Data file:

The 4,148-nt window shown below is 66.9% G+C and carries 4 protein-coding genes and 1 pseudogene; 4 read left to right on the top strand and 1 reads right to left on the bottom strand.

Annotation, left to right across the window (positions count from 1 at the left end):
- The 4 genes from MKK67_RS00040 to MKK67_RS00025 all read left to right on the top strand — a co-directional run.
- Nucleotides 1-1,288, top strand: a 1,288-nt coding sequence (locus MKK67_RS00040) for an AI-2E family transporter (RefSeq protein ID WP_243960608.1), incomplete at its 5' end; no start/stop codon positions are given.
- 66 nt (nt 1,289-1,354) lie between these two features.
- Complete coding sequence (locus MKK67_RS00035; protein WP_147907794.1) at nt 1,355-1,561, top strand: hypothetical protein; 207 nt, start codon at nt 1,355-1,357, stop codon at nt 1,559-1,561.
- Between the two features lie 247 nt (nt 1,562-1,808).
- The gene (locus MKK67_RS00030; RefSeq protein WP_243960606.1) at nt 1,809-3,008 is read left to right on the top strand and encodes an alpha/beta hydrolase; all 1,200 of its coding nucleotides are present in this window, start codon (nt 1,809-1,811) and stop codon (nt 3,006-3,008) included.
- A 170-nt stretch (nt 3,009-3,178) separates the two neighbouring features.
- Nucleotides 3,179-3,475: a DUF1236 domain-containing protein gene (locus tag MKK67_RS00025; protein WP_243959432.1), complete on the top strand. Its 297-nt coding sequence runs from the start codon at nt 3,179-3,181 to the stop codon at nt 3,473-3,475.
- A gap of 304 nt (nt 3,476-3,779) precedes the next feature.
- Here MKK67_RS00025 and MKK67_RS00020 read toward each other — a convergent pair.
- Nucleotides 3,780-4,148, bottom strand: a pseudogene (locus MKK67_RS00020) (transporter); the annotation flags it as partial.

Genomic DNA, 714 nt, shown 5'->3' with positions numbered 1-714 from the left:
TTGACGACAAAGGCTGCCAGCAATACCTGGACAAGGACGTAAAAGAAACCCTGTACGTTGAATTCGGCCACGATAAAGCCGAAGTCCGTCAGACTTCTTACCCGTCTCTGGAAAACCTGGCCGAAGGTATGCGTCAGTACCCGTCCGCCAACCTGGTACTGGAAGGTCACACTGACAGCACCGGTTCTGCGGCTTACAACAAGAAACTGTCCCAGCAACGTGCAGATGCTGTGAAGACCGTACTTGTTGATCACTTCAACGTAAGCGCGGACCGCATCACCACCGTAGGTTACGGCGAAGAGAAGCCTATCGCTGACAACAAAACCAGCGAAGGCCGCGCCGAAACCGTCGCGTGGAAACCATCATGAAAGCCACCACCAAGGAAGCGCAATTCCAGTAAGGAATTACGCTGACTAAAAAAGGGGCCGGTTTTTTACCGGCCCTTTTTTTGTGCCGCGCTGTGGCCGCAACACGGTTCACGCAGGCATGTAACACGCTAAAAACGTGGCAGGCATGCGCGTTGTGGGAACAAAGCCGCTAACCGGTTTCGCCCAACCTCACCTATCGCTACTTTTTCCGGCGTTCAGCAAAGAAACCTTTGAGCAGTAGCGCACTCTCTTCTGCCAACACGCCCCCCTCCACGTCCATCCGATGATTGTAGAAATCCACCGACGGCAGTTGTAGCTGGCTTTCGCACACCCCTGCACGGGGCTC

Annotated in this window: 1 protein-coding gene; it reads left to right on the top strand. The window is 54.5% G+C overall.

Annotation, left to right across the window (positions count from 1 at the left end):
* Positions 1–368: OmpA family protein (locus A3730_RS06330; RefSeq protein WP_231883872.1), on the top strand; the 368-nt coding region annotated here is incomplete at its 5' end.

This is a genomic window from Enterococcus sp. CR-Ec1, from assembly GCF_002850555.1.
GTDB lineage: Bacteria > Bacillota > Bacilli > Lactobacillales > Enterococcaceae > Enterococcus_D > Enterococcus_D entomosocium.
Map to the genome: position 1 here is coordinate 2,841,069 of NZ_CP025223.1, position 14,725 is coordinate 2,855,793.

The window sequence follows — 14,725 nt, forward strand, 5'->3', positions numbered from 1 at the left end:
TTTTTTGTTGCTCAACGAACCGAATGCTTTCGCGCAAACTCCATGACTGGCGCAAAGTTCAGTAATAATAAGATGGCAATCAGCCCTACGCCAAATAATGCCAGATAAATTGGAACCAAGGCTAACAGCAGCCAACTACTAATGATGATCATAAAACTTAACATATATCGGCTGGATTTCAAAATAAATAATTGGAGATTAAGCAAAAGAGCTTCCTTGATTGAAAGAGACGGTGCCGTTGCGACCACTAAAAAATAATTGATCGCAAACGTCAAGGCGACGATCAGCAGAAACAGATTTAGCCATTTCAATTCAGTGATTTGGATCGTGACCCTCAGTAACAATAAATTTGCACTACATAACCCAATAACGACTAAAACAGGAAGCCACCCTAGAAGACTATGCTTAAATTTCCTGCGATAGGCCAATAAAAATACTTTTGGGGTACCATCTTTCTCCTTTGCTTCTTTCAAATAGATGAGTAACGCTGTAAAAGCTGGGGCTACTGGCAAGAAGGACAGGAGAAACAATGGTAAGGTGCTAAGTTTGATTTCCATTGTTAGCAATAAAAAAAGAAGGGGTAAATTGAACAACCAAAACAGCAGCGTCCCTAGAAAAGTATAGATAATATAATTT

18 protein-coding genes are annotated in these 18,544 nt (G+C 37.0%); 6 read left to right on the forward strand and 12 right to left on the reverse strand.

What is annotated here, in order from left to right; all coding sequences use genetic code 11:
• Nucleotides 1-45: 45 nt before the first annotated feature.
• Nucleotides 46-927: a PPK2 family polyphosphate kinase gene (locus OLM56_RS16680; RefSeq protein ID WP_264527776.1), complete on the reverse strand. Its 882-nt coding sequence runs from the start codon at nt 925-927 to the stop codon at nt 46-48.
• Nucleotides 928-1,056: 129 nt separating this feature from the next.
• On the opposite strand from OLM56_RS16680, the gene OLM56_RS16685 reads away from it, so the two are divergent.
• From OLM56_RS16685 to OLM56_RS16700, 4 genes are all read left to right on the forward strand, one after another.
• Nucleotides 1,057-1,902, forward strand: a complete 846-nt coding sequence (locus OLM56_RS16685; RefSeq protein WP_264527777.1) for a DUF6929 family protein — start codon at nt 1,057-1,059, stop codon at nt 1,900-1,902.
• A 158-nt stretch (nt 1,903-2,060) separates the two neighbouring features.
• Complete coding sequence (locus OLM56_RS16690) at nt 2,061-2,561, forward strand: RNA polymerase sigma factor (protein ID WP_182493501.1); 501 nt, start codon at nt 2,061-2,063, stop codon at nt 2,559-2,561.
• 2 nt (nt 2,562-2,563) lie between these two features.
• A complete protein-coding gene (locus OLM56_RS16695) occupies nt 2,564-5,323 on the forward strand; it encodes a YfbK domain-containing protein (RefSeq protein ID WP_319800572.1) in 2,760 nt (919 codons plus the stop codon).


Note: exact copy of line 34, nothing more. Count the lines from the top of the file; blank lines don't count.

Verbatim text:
• 2 nt (nt 2,562-2,563) lie between these two features.